Payback to IPR

by | Jul 8, 2011 | Uncategorized

There was a time where if I got schooled on a certain lake or any fishery for that matter, I probably wouldn’t go back again for a long, long time. But those days have since passed. Now, typically if I get skunked somewhere, I go back quickly to turn things around. I want to learn how not to get skunked again and I get excited about the chance of becoming a better angler.

It was only last Friday that I got blanked at Island Park Reservoir with my friend Rick Schreiber. We fished about 12 hours and never even had a definite bite. We tried everything from leeches, nymphs, and streamers in every size and color combinations imaginable. We tossed them with floating lines, slow sink lines and even fast sink lines, but nothing. It was a tough day to say the least. Well, today I went back for more. I took my new friend Perk Perkins whom I fished with yesterday and we met up with mutual friend Pete Erickson.

Pete and I go way back. He’s been a guide over here in the Teton Valley and Jackson Hole area for ages. We really got to be friends when we were teammates on Team USA Fly Fishing and competed all over the world together. We loved the challenge of learning how nymph up European Grayling and how to fool the spooky brown trout of Spain and France. Pete is also one of the better lake fly fisherman I know. Lake fly fishing competitions have recently become popular and Pete has done well in all of them including winning two tournaments in the last year. With all this in mind, I figured Pete could really help me catch the stubborn trout of Island Park Reservoir.

It was about 8 AM when we launched Pete’s boat. I pointed the direction I wanted him to have his old motor take us and off we went. It was fairly calm and there were so many billions of midges in the air that there was a humming sound. When we got to my spot, there were plenty of insects on the water, but there was nothing eating them. I rowed us slowly along. Perk fished a floating line with a dry and a nymph dropper. Pete was rigged up like I was last week, a floating line with a long level leader and three wet flies.

Soon a few fish were splashing around. They didn’t appear to be feeding but simply making their presence known. They were here and we had no excuses. Just like I was last week, Pete was full of confidence. But slowly as time went by he realized these fish were not that easy. And two hours into the fishing, today was looking an awful lot like last week. We were getting skunked!

For the next couple hours Pete and Perk tried everything. Perk changed flies while Pete not only changed flies, he also changed his lines. He went floating line to a slow sinking tip line to a full sink line. It didn’t matter, these fish were untouchable.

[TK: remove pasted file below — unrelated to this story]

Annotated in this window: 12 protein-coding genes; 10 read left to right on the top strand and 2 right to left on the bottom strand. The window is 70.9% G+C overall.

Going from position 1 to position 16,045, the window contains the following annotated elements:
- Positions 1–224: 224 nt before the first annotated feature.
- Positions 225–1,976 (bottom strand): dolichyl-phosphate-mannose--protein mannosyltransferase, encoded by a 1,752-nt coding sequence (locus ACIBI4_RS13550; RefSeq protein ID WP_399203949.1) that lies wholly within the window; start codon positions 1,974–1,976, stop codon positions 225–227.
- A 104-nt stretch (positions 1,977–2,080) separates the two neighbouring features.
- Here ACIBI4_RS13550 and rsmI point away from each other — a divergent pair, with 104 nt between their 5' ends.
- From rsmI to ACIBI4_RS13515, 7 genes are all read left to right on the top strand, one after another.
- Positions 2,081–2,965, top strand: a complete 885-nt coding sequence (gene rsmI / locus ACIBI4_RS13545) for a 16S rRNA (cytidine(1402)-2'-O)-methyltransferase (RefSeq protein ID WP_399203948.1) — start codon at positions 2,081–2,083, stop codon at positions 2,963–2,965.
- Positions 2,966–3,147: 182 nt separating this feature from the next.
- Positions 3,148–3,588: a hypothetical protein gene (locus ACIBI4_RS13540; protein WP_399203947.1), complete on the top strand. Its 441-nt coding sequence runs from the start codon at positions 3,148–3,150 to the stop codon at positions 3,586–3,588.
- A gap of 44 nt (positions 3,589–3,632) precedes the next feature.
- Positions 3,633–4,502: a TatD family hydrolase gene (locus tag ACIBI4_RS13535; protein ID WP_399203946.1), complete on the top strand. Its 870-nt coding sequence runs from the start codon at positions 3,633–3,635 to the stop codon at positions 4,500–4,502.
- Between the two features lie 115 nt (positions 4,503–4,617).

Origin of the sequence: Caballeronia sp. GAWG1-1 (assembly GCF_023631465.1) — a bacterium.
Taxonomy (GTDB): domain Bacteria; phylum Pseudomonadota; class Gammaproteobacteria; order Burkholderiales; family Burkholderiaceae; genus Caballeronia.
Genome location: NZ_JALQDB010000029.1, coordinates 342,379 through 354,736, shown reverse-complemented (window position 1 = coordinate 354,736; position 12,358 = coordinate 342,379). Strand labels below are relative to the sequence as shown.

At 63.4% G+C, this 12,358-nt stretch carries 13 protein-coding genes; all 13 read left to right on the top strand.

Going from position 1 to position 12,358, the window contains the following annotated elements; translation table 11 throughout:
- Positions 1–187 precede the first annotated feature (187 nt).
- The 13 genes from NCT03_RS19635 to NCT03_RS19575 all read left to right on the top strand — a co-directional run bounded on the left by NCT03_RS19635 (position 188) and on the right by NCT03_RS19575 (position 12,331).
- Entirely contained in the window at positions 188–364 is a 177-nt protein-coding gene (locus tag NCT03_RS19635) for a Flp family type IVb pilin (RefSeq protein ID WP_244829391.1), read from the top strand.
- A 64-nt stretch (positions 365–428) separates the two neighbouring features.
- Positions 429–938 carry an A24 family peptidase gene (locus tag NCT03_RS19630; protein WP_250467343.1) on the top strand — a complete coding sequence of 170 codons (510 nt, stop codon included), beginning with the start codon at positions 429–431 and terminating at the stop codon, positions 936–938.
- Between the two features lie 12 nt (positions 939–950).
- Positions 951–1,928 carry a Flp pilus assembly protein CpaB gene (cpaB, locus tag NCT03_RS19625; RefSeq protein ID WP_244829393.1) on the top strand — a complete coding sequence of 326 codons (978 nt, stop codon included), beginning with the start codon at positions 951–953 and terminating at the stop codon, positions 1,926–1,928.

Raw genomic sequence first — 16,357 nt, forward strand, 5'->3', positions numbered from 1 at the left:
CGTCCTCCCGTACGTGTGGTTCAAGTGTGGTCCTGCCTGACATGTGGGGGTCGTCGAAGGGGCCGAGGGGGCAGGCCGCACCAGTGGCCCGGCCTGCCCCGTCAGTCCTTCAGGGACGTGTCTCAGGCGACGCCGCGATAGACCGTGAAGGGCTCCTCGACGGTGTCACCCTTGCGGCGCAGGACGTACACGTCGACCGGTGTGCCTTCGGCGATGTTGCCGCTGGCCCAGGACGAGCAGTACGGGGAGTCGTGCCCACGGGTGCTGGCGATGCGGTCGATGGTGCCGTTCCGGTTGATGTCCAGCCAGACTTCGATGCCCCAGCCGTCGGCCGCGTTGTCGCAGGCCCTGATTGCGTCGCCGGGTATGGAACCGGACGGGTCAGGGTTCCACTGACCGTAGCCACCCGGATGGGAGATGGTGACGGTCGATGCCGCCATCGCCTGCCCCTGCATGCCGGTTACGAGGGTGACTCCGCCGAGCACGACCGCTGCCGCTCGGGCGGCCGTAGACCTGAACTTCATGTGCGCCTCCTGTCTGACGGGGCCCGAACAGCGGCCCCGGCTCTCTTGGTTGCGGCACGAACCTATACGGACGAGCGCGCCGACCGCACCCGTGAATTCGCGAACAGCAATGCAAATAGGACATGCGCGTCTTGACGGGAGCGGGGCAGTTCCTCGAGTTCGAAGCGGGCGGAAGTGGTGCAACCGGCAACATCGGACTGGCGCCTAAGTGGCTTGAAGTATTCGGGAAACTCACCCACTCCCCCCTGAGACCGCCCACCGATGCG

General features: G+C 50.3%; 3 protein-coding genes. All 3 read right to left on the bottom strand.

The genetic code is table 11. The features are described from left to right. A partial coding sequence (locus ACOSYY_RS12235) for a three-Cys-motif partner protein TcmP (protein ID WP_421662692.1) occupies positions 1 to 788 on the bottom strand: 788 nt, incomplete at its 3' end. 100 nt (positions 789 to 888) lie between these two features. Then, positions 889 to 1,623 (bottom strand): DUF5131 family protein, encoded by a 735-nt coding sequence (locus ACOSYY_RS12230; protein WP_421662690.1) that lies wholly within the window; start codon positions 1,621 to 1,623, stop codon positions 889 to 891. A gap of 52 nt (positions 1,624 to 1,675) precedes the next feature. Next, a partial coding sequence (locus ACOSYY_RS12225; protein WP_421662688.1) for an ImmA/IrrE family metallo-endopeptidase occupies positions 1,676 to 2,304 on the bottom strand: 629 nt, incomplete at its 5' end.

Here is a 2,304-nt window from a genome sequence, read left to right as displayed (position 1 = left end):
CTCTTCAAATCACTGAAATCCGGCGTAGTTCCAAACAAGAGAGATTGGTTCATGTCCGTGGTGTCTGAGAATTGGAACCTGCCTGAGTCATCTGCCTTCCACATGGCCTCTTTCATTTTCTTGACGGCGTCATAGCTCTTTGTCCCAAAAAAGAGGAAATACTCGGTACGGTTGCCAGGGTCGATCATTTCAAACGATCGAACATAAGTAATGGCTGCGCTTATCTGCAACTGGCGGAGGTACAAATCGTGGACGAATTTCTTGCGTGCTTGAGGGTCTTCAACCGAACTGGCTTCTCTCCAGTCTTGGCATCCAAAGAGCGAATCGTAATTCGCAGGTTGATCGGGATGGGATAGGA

At noon it was time for a new spot. Not only were we getting skunked but there were some anchored up bait fishers that weren’t catching any fish either. But as we motored off we saw a gulper (term used for risers on a lake). Then another, and another and Pete cut the motor and it was game on. Perk had a dry on so while Pete ditched his sinking rigs and dug for the dries, I rowed after the gulpers while Perk made some casts.

By now there was an abundance of foods on the water including ants, midges, Callibaetis and even some Pale Morning duns. My experience is, the test isn’t so much the fly you choose in this situation but rather getting the fly in front of a fish. These fish cruise along and you must see which way they are swimming to anticipate their next rise. Just when you think you know the path of the fish and get your fly just right, they completely switch direction. It’s a very fun fly fishing challenge.

It didn’t take long for us to get the feel. Over the next hour we landed 6 quality rainbows. Honestly we should have caught about 10 but we’re all a little rusty on our gulper fishing. Once a strong breeze kicked up our pods of gulpers went down. We went back to dredging with the sinking lines and could not get another fish. It really doesn’t make sense we aren’t catching them underneath.

Pete didn’t exactly help me crack the code on how to catch the fish when they weren’t rising. But it was likely his good lake fishing luck that brought us the hour of gulper glory. And we capitalized and my skunk of last week is in the past.

Furthermore, it’s been a great two days of fishing with Perk. I have a new fishing friend and we’re already talking about getting into something cool when he returns in August. For now, its home for a few days of catch up. There’s art to be done, articles to write, photos to edit and yard work.


Welcome to the Blog of Jeff Currier!

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I started fly fishing at age 7 in the lakes and ponds of New England cutting my teeth on various sunfish, bass, crappie and stocked trout. I went to Northland College in Ashland, Wisconsin, where I graduated with a Naturalist Degree while I discovered new fishing opportunities for pike, muskellunge, walleyes and various salmonids found in Lake Superior and its tributaries.

From there I headed west to work a few years in the Yellowstone region to simply work as much as most people fish and fish as much as most people work. I did just that, only it lasted over 20 years working at the Jack Dennis Fly Shop in Jackson, WY where I departed in 2009. Now it’s time to work for "The Man", working for myself that is.

I pursue my love to paint fish, lecture on every aspect of fly fishing you can imagine and host a few trips to some of the most exotic places you can think of. My ultimate goal is to catch as many species of fish on fly possible from freshwater to saltwater, throughout the world. I presently have taken over 440 species from over 60 countries!